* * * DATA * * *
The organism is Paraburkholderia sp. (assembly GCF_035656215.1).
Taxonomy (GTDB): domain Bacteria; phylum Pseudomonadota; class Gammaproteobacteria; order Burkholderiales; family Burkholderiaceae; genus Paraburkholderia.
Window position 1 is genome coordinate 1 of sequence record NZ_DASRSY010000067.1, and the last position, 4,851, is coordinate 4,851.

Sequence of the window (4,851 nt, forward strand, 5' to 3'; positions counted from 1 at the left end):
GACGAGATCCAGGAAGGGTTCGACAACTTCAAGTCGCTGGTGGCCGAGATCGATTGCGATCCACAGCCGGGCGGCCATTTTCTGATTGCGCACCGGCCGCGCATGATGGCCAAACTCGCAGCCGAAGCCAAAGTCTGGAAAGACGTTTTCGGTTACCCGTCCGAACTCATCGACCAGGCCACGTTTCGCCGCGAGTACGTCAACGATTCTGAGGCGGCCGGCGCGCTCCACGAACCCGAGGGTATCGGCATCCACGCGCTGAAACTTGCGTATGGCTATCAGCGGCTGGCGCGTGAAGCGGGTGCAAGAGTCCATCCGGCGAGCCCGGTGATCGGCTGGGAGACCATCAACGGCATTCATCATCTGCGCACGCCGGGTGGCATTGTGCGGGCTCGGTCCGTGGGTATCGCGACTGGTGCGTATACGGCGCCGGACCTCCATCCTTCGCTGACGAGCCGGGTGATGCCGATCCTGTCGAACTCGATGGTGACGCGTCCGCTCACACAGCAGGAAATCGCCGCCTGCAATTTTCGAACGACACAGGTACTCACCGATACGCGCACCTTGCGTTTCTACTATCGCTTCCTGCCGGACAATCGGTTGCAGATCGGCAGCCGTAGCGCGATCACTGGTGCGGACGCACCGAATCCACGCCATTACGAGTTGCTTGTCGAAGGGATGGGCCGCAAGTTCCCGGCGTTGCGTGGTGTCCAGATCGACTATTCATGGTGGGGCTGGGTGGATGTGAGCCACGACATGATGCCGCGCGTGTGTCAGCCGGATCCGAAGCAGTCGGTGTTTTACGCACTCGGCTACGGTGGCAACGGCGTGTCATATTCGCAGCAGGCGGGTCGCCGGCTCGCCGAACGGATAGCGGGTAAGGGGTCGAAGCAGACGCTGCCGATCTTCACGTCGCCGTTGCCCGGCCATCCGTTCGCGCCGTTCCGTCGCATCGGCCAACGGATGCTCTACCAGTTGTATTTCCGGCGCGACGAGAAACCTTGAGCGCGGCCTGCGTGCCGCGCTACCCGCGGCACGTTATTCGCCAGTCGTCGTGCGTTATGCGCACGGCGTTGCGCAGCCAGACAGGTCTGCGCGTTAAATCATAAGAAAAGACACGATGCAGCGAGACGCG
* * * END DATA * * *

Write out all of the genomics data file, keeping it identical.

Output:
The organism is Paraburkholderia sp. (assembly GCF_035656215.1).
Taxonomy (GTDB): domain Bacteria; phylum Pseudomonadota; class Gammaproteobacteria; order Burkholderiales; family Burkholderiaceae; genus Paraburkholderia.
Window position 1 is genome coordinate 1 of sequence record NZ_DASRSY010000067.1, and the last position, 4,851, is coordinate 4,851.

Sequence of the window (4,851 nt, forward strand, 5' to 3'; positions counted from 1 at the left end):
GACGAGATCCAGGAAGGGTTCGACAACTTCAAGTCGCTGGTGGCCGAGATCGATTGCGATCCACAGCCGGGCGGCCATTTTCTGATTGCGCACCGGCCGCGCATGATGGCCAAACTCGCAGCCGAAGCCAAAGTCTGGAAAGACGTTTTCGGTTACCCGTCCGAACTCATCGACCAGGCCACGTTTCGCCGCGAGTACGTCAACGATTCTGAGGCGGCCGGCGCGCTCCACGAACCCGAGGGTATCGGCATCCACGCGCTGAAACTTGCGTATGGCTATCAGCGGCTGGCGCGTGAAGCGGGTGCAAGAGTCCATCCGGCGAGCCCGGTGATCGGCTGGGAGACCATCAACGGCATTCATCATCTGCGCACGCCGGGTGGCATTGTGCGGGCTCGGTCCGTGGGTATCGCGACTGGTGCGTATACGGCGCCGGACCTCCATCCTTCGCTGACGAGCCGGGTGATGCCGATCCTGTCGAACTCGATGGTGACGCGTCCGCTCACACAGCAGGAAATCGCCGCCTGCAATTTTCGAACGACACAGGTACTCACCGATACGCGCACCTTGCGTTTCTACTATCGCTTCCTGCCGGACAATCGGTTGCAGATCGGCAGCCGTAGCGCGATCACTGGTGCGGACGCACCGAATCCACGCCATTACGAGTTGCTTGTCGAAGGGATGGGCCGCAAGTTCCCGGCGTTGCGTGGTGTCCAGATCGACTATTCATGGTGGGGCTGGGTGGATGTGAGCCACGACATGATGCCGCGCGTGTGTCAGCCGGATCCGAAGCAGTCGGTGTTTTACGCACTCGGCTACGGTGGCAACGGCGTGTCATATTCGCAGCAGGCGGGTCGCCGGCTCGCCGAACGGATAGCGGGTAAGGGGTCGAAGCAGACGCTGCCGATCTTCACGTCGCCGTTGCCCGGCCATCCGTTCGCGCCGTTCCGTCGCATCGGCCAACGGATGCTCTACCAGTTGTATTTCCGGCGCGACGAGAAACCTTGAGCGCGGCCTGCGTGCCGCGCTACCCGCGGCACGTTATTCGCCAGTCGTCGTGCGTTATGCGCACGGCGTTGCGCAGCCAGACAGGTCTGCGCGTTAAATCATAAGAAAAGACACGATGCAGCGAGACGCG